Restoration Portfolio - 1959 Porsche 356A Convertible D - Silver
Stock Number 1509
This Convertible D was restored here at CPR and is stunning.
A change in sales tactics was evident in August 1958, when Porsche got a head start on model year '59 by replacing the Speedster with the Speedster D, retitled Convertible D shortly before its public debut. The "D" denoted Drauz of Heilbronn (about 20 miles from Stuttgart), which built the bodies.
Still a two-seater but priced $500 higher, the Convertible D had a taller chrome-framed windshield and a top somewhere between the original Speedster's low, simple design and the cabrio's deluxe padded top. Also featured were roll-up windows (no more side curtains) and reclining front seats, as on other models. Retained was the unique Speedster dash with no glovebox (kick-panel map pockets substituted) and a hood over the instruments. The Speedster's bodyside chrome strips were also retained, giving the D some of its visual character, but the taller top was far more practical.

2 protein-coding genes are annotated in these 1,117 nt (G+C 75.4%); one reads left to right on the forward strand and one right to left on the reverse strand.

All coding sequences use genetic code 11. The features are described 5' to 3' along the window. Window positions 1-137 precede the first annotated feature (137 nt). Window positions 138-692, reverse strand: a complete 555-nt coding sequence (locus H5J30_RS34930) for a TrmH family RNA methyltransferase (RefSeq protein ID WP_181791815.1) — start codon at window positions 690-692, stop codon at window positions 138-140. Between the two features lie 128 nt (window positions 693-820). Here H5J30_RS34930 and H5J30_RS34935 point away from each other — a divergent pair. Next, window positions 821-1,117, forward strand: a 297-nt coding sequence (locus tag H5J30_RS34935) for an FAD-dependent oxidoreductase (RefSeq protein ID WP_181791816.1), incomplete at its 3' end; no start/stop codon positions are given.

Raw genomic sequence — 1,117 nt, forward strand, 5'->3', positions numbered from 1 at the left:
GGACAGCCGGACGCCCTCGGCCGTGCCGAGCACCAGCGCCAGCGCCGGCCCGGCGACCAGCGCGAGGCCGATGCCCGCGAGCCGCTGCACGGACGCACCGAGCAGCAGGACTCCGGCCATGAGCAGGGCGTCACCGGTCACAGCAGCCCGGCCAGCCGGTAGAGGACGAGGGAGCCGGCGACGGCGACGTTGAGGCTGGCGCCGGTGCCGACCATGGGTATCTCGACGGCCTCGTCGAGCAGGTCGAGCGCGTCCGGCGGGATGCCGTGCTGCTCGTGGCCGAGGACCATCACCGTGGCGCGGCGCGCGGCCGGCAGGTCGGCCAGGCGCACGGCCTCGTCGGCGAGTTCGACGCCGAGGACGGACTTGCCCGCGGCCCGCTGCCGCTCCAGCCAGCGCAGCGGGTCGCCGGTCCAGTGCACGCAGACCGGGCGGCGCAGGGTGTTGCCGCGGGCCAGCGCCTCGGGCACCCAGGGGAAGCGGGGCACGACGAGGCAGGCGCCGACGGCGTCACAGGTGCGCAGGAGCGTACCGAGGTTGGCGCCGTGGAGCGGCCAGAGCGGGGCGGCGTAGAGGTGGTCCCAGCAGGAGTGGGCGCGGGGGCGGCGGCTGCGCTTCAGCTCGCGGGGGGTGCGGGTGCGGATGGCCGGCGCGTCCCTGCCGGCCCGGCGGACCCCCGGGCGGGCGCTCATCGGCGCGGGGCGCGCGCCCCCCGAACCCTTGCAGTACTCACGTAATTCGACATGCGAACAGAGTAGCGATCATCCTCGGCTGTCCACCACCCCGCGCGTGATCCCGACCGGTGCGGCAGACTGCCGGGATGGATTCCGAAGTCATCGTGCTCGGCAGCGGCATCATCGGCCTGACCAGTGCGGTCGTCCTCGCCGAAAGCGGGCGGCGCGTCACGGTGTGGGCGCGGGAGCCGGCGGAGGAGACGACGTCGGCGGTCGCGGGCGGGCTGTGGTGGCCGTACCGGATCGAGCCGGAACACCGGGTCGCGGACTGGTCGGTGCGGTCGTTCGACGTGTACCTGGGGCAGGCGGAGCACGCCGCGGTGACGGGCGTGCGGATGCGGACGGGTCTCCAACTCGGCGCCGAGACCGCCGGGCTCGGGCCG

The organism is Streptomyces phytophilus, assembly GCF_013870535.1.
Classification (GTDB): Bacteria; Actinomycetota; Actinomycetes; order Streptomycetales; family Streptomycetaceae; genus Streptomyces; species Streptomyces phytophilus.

The rationale for the Convertible D was simple: Ferry had never liked the Speedster. He felt a "stripper" didn't really fit the make's image, and he cited low sales in making a case against it on cost grounds, as well. As usual, he was right. Though more like the regular cabrio and thus, perhaps, less charming than the Speedster, the Convertible D earned plenty of press praise. Road & Track called it "the best buy in a highly desirable line (offering probably) more driving pleasure per dollar than almost any car you can buy." Which was saying something, considering that it cost only some $200 less than a '59 Corvette.
Apparently noting that narrow price spread, Motor Trend conducted an odd comparison test between the Convertible D and a fuel-injected example of America's sports car. While concluding that both were great buys, writer Wayne Thoms admitted that the Porsche was superior on most counts: fit and finish, handling, braking, low-speed tractability, passenger comfort, and fuel economy. The 'Vette won points only for acceleration (7.8 seconds 0-60 mph versus 15.2) and more readily available service.
R&T seemed amazed at "how a company can continue to improve a car so much over a period of years with only detail refinements." This was simply Porsche's way, of course, but planning for the 356's successor had already begun -- back in 1956, in fact, just as the first As were reaching customers.